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Velocities of naturally occurring myocardial shear waves increase with age and in cardiac amyloidosis
Journal Contribution - Journal Article
OBJECTIVES: This study sought to evaluate whether velocity of naturally occurring myocardial shear waves (SW) could relate to myocardial stiffness (MS) in vivo. BACKGROUND: Cardiac SW imaging has been proposed as a noninvasive tool to assess MS. SWs occur after mechanical excitation of the myocardium (e.g., mitral valve closure [MVC] and aortic valve closure [AVC]), and their propagation velocity is theoretically related to MS, thus providing an opportunity to assess stiffness at end-diastole (ED) and end-systole. However, given that SW propagation in vivo is complex, it remains unclear whether natural SW velocity effectively relates to MS. METHODS: This study prospectively enrolled 50 healthy volunteers (HV) (43.7 ± 17.1 years of age) and 18 patients with cardiac amyloidosis (CA) (68.0 ± 9.8 years of age). HV were divided into 3 age groups: group I, 20 to 39 years of age (n = 24); group II, 40 to 59 years of age (n = 11); and group III, 60 to 80 years of age (n = 15). Parasternal long-axis views were acquired using an experimental scanner. Tissue (Doppler) acceleration maps were extracted from an anatomical M-mode along the midline of the left ventricular septum. RESULTS: SW propagation velocity was significantly higher in CA patients than in HV after both MVC (3.54 ± 0.93 m/s vs. 6.33 ± 1.63 m/s, respectively; p < 0.001) and AVC (3.75 ± 0.76 m/s vs. 5.63 ± 1.13 m/s, respectively; p < 0.001). Similarly, SW propagation velocity differed significantly among age groups in HV, with a significantly higher value for group III than for group I, both occurring after MVC (p < 0.001) and AVC (p < 0.01). Moreover, SW propagation velocity after MVC was found to be significantly higher in patients with an increasing grade of diastolic dysfunction (p < 0.001). Finally, positive correlation was found between SW velocities after MVC and mitral inflow-to-mitral relaxation velocity ratio (E/E') (r = 0.74; p = 0.002). CONCLUSIONS: End-diastole SW velocities were significantly higher in patients with CA, patients with a higher grade of diastolic dysfunction, and elderly volunteers. These findings thus suggest that the speed of naturally induced SWs may be related to MS.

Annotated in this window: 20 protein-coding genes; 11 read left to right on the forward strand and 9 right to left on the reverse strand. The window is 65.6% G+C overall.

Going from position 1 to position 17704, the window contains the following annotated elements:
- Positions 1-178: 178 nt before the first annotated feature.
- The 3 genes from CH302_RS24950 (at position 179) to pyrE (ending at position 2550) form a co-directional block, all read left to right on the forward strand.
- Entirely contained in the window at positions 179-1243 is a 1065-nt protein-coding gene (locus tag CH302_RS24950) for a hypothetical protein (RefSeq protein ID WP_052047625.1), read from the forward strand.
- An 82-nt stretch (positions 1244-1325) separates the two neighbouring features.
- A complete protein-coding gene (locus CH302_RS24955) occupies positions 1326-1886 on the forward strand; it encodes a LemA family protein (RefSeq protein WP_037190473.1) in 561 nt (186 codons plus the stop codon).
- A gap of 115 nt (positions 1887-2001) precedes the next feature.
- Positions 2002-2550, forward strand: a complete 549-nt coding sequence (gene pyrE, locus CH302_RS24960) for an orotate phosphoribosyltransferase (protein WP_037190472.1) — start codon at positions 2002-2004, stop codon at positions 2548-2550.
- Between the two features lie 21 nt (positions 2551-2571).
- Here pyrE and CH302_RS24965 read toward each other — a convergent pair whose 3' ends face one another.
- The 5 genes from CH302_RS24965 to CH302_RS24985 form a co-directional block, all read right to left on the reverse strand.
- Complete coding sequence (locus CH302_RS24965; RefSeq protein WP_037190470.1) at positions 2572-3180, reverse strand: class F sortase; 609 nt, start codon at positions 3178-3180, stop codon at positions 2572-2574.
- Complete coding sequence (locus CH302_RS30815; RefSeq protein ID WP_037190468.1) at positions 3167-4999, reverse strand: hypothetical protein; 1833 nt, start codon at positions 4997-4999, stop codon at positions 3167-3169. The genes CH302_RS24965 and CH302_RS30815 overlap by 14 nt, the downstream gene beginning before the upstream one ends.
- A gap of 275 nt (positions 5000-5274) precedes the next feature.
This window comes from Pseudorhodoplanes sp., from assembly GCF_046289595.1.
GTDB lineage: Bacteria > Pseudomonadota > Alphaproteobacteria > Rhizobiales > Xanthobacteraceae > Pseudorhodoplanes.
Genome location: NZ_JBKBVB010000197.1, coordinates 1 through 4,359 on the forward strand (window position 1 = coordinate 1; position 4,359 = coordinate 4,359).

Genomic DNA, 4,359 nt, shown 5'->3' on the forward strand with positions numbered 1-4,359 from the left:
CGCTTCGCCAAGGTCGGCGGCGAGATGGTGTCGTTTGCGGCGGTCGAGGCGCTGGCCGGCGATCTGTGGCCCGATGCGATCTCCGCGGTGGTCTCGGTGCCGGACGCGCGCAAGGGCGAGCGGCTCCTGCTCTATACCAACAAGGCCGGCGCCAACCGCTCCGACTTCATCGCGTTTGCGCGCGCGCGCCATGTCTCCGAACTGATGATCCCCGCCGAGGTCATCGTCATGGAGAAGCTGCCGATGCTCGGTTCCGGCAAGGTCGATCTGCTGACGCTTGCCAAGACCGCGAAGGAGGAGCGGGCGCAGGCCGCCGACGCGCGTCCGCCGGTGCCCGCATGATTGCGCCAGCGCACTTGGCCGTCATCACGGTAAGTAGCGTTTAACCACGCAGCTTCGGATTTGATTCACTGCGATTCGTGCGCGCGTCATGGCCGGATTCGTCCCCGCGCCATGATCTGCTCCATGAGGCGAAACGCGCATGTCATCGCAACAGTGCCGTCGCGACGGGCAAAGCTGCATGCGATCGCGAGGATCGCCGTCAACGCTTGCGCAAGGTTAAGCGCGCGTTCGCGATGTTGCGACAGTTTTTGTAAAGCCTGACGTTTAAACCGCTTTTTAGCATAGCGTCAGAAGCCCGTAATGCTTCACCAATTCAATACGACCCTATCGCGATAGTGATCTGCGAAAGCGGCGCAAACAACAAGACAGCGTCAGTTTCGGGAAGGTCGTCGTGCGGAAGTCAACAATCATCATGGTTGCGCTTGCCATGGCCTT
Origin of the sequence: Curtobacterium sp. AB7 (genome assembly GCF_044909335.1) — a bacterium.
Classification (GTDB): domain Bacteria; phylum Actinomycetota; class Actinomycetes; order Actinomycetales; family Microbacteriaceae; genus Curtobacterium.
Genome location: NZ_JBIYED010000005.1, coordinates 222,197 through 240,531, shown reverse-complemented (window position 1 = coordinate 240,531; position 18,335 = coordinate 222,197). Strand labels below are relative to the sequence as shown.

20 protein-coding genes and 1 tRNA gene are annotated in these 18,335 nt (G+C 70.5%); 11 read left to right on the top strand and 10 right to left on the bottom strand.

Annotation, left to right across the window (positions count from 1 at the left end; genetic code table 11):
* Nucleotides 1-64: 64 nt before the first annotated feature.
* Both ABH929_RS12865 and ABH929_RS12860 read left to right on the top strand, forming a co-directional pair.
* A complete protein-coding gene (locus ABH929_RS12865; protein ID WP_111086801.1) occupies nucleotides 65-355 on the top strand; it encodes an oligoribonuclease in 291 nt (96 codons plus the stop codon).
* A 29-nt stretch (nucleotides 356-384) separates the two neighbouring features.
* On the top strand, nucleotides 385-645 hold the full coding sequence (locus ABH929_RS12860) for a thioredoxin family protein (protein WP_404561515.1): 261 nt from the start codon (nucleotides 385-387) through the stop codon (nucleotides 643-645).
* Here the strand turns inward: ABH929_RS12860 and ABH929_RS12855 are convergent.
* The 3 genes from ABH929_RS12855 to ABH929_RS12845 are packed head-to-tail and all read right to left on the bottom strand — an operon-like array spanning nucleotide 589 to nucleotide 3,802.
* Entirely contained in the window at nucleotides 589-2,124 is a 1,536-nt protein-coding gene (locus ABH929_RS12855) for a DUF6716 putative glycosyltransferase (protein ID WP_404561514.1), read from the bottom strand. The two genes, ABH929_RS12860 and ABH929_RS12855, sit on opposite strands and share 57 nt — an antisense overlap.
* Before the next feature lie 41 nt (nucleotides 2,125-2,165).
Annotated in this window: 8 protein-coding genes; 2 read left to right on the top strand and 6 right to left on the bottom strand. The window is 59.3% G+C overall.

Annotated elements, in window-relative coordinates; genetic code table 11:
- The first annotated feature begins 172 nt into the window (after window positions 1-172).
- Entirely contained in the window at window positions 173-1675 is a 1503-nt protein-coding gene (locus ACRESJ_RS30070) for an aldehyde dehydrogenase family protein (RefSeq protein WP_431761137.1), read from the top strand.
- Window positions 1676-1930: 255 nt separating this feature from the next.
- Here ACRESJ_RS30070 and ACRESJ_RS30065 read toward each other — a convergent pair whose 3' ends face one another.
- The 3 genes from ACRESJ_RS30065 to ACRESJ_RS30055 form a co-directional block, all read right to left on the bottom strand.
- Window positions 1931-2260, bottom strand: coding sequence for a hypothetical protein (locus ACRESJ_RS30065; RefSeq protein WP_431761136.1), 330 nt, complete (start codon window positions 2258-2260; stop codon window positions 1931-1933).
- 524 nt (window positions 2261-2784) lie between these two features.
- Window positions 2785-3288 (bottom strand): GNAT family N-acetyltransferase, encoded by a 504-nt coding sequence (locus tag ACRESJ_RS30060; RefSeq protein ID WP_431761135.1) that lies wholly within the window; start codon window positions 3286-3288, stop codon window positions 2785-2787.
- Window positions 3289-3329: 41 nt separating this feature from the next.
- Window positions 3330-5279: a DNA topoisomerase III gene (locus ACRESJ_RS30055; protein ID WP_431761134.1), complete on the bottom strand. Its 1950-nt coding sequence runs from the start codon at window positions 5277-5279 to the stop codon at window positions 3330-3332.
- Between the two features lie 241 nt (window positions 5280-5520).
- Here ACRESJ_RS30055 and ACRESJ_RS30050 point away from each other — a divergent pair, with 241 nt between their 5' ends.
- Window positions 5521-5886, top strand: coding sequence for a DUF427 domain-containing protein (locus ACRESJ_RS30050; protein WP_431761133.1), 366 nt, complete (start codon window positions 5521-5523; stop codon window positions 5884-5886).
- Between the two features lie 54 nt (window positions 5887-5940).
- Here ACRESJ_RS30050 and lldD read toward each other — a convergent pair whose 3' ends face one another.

Journal: JACC: Cardiovascular Imaging
Pages: 2389 - 2398
Number of pages: 10
Authors from:Higher Education